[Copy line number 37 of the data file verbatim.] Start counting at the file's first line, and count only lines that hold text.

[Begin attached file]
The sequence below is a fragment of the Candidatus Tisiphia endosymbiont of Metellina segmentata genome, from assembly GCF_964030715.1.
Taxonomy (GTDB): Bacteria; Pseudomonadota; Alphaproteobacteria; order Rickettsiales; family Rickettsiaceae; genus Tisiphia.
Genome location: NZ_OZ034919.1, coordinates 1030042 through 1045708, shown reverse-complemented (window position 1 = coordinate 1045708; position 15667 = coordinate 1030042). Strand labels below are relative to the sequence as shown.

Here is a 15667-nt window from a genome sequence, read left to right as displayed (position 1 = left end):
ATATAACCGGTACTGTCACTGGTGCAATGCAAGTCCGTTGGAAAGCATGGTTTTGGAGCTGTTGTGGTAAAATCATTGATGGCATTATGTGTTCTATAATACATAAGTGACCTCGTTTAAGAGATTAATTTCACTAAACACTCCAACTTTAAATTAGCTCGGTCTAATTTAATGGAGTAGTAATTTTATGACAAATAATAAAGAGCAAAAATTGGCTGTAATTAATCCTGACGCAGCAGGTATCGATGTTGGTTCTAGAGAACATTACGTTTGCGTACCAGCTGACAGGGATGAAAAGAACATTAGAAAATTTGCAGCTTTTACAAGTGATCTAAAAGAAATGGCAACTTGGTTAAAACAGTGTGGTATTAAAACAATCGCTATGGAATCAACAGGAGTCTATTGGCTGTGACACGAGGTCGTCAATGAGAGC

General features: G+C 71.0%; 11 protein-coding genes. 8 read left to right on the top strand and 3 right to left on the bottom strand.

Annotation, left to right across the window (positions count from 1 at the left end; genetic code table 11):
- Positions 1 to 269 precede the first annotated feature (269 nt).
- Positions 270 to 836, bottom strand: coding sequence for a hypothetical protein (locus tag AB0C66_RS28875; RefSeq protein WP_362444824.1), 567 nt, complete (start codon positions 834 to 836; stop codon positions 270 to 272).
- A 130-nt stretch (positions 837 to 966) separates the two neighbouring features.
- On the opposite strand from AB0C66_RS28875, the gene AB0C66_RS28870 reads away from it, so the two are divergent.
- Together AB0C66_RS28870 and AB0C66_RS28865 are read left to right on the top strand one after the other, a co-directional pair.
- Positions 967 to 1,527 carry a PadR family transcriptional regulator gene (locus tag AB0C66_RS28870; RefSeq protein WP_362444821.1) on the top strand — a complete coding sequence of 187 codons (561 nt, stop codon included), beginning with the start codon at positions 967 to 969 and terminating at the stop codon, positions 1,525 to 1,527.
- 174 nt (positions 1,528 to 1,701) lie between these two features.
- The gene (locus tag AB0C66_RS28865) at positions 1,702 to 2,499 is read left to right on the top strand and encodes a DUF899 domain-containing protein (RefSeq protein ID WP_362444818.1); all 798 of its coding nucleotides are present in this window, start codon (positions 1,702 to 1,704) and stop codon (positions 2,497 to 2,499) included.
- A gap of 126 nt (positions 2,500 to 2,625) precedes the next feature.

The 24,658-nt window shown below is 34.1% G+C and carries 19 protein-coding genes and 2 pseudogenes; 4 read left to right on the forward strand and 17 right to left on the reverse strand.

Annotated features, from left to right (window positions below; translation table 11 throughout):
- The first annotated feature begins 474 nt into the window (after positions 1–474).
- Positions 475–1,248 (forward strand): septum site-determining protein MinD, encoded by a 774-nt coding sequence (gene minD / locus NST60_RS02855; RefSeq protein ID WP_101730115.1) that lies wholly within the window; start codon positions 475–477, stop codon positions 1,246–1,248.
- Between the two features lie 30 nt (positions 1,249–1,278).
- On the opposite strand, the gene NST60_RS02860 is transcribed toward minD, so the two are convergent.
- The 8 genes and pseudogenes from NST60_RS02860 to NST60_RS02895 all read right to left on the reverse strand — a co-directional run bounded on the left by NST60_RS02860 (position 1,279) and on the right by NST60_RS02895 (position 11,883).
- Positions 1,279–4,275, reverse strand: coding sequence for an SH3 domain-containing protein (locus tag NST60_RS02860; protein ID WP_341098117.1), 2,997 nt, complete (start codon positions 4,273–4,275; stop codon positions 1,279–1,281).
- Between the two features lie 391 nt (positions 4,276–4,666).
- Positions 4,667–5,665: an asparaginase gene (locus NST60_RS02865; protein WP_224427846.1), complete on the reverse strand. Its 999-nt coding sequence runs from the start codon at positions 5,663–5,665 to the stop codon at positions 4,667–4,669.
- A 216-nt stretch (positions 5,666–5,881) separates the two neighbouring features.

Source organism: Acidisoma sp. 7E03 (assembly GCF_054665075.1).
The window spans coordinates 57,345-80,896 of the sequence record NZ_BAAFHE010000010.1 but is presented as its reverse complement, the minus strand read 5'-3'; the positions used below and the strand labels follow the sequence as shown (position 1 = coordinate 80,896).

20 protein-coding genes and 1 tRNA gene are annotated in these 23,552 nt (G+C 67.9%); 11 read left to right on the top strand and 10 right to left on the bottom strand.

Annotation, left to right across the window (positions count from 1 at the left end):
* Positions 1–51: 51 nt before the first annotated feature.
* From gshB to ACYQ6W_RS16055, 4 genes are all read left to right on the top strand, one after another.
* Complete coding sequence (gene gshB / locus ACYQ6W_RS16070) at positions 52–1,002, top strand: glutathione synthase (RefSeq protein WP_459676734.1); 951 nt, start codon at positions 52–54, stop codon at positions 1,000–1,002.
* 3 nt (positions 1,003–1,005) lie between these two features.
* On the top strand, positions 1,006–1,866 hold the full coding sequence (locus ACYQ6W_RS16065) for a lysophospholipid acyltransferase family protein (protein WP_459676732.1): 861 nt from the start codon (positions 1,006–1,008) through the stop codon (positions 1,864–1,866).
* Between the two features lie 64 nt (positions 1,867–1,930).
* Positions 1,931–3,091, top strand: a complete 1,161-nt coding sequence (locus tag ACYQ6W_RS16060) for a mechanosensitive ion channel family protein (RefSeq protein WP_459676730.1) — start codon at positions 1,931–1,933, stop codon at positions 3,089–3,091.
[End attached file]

* Between the two features lie 64 nt (positions 1,867–1,930).